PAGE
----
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Teenage Fanclub

A band for which the word ‘quirky’ may have been invented, Teenage Fanclub had always possessed an infuriating knack of confounding expectations.

They promised so much with A Catholic Education (1990) and the majestic Everything Flows but celebrated joining the prestigious Creation label with The King, a frankly rubbish set of instrumental covers.

Having tested the patience of a once supportive music press, the knives were drawn for the Fannies when they released their masterpiece, Bandwagonesque (1991).

A high-water mark for the British indie scene’s obsession with the past, Bandwagonesque was steeped in rock tradition – Neil Young, Love, The Byrds, The Beach Boys, Big Star, even a half-ironic nod to Status Quo.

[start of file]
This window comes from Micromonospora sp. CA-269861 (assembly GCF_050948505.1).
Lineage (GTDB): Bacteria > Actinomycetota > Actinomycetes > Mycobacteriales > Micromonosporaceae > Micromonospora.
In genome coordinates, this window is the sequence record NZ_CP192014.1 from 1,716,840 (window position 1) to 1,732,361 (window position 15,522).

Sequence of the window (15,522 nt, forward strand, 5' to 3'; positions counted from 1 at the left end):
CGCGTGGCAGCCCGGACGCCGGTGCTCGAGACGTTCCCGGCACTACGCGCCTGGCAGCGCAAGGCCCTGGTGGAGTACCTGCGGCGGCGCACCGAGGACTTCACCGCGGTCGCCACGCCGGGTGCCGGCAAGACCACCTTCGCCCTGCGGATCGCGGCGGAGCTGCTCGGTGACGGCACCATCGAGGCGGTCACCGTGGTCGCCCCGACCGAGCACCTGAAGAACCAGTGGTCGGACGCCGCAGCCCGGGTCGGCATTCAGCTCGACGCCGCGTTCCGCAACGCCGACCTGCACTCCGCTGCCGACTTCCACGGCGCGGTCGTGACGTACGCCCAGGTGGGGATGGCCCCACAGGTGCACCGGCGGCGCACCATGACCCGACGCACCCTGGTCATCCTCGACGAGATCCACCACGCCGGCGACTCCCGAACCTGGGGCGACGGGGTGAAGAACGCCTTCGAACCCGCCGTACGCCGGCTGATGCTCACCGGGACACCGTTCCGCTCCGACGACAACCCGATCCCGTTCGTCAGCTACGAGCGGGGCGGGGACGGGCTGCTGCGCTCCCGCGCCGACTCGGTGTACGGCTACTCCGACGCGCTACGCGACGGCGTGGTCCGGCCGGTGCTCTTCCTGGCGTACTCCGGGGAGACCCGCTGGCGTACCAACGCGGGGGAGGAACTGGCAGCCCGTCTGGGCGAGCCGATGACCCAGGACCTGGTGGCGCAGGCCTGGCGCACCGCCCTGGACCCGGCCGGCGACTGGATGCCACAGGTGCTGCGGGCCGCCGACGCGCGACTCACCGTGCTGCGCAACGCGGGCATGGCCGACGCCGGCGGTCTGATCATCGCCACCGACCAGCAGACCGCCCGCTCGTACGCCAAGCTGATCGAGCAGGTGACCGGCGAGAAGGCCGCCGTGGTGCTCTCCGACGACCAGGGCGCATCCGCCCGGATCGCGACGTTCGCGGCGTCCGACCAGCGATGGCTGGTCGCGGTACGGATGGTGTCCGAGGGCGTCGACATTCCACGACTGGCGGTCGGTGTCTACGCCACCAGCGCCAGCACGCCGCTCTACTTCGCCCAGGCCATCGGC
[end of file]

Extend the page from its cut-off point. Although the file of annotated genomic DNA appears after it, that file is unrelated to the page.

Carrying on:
But this was a time when dance music, shoe-gazing and the fading Madchester fad still ruled, and the Fannies were labelled ‘unimaginative’ – only for Suede and Oasis to be heralded as the future of British rock. Oh, the irony.

Bandwagonesque has so many highlights that you forget it’s only a single album. Three indisputable classic Nineties indie singles (The Concept, Star Sign and What You Do To Me), three beautiful tear-jerkers (December, Guiding Star and the instrumental Is This Music?), harmonies that would make Brian Wilson blush, and a warm, overdriven edge that united Sonic Youth with The Archies.

Norman Blake
Vocals, guitar
Raymond McGinley

Bass, vocals
Gerry Love
Bass
Brendan O’Hare
Drums
Joe McAlinden

Violin
Jim Lambie

Vibraphone
Francis McDonald

Drums